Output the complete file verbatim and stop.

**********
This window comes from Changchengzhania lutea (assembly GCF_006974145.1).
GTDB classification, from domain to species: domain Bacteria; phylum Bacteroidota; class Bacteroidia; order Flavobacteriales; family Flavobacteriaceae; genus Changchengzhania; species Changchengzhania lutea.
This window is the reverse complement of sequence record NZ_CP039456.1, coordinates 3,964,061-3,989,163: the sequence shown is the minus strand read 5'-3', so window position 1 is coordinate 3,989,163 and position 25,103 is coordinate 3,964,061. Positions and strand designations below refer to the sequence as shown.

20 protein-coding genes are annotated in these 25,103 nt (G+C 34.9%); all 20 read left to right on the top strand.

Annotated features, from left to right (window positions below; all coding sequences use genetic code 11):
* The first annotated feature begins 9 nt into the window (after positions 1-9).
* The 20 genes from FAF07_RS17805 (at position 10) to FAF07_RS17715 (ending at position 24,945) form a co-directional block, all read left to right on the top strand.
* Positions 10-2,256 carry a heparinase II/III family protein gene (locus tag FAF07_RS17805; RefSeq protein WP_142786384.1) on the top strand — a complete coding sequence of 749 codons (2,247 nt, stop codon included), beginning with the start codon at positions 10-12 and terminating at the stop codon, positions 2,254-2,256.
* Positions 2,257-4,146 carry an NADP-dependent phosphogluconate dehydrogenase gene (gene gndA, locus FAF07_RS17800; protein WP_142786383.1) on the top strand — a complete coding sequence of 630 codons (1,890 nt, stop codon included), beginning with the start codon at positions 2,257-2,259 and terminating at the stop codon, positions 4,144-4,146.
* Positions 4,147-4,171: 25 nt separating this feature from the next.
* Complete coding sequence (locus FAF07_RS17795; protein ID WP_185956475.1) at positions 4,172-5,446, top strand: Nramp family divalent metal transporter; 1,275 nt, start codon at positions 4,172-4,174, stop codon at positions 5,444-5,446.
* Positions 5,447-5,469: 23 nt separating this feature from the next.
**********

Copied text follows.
This window comes from Changchengzhania lutea (assembly GCF_006974145.1).
GTDB classification, from domain to species: domain Bacteria; phylum Bacteroidota; class Bacteroidia; order Flavobacteriales; family Flavobacteriaceae; genus Changchengzhania; species Changchengzhania lutea.
This window is the reverse complement of sequence record NZ_CP039456.1, coordinates 3,964,061-3,989,163: the sequence shown is the minus strand read 5'-3', so window position 1 is coordinate 3,989,163 and position 25,103 is coordinate 3,964,061. Positions and strand designations below refer to the sequence as shown.

20 protein-coding genes are annotated in these 25,103 nt (G+C 34.9%); all 20 read left to right on the top strand.

Annotated features, from left to right (window positions below; all coding sequences use genetic code 11):
* The first annotated feature begins 9 nt into the window (after positions 1-9).
* The 20 genes from FAF07_RS17805 (at position 10) to FAF07_RS17715 (ending at position 24,945) form a co-directional block, all read left to right on the top strand.
* Positions 10-2,256 carry a heparinase II/III family protein gene (locus tag FAF07_RS17805; RefSeq protein WP_142786384.1) on the top strand — a complete coding sequence of 749 codons (2,247 nt, stop codon included), beginning with the start codon at positions 10-12 and terminating at the stop codon, positions 2,254-2,256.
* Positions 2,257-4,146 carry an NADP-dependent phosphogluconate dehydrogenase gene (gene gndA, locus FAF07_RS17800; protein WP_142786383.1) on the top strand — a complete coding sequence of 630 codons (1,890 nt, stop codon included), beginning with the start codon at positions 2,257-2,259 and terminating at the stop codon, positions 4,144-4,146.
* Positions 4,147-4,171: 25 nt separating this feature from the next.
* Complete coding sequence (locus FAF07_RS17795; protein ID WP_185956475.1) at positions 4,172-5,446, top strand: Nramp family divalent metal transporter; 1,275 nt, start codon at positions 4,172-4,174, stop codon at positions 5,444-5,446.
* Positions 5,447-5,469: 23 nt separating this feature from the next.